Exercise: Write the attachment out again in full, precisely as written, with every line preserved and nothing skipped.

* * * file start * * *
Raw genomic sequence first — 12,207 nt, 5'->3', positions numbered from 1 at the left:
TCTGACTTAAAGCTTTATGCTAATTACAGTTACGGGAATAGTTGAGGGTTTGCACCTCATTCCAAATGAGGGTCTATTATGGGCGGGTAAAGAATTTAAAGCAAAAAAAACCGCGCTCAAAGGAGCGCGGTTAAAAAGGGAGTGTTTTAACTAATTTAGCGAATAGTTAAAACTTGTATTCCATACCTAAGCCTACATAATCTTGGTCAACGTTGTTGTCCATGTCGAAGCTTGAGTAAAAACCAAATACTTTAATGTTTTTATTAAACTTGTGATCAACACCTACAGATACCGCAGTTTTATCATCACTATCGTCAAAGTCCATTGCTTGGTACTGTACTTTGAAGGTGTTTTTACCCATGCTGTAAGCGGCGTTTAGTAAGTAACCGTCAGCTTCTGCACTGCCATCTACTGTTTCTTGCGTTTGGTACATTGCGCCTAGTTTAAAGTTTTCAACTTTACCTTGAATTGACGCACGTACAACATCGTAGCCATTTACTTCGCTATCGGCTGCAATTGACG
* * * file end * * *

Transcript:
Raw genomic sequence first — 12,207 nt, 5'->3', positions numbered from 1 at the left:
TCTGACTTAAAGCTTTATGCTAATTACAGTTACGGGAATAGTTGAGGGTTTGCACCTCATTCCAAATGAGGGTCTATTATGGGCGGGTAAAGAATTTAAAGCAAAAAAAACCGCGCTCAAAGGAGCGCGGTTAAAAAGGGAGTGTTTTAACTAATTTAGCGAATAGTTAAAACTTGTATTCCATACCTAAGCCTACATAATCTTGGTCAACGTTGTTGTCCATGTCGAAGCTTGAGTAAAAACCAAATACTTTAATGTTTTTATTAAACTTGTGATCAACACCTACAGATACCGCAGTTTTATCATCACTATCGTCAAAGTCCATTGCTTGGTACTGTACTTTGAAGGTGTTTTTACCCATGCTGTAAGCGGCGTTTAGTAAGTAACCGTCAGCTTCTGCACTGCCATCTACTGTTTCTTGCGTTTGGTACATTGCGCCTAGTTTAAAGTTTTCAACTTTACCTTGAATTGACGCACGTACAACATCGTAGCCATTTACTTCGCTATCGGCTGCAATTGACG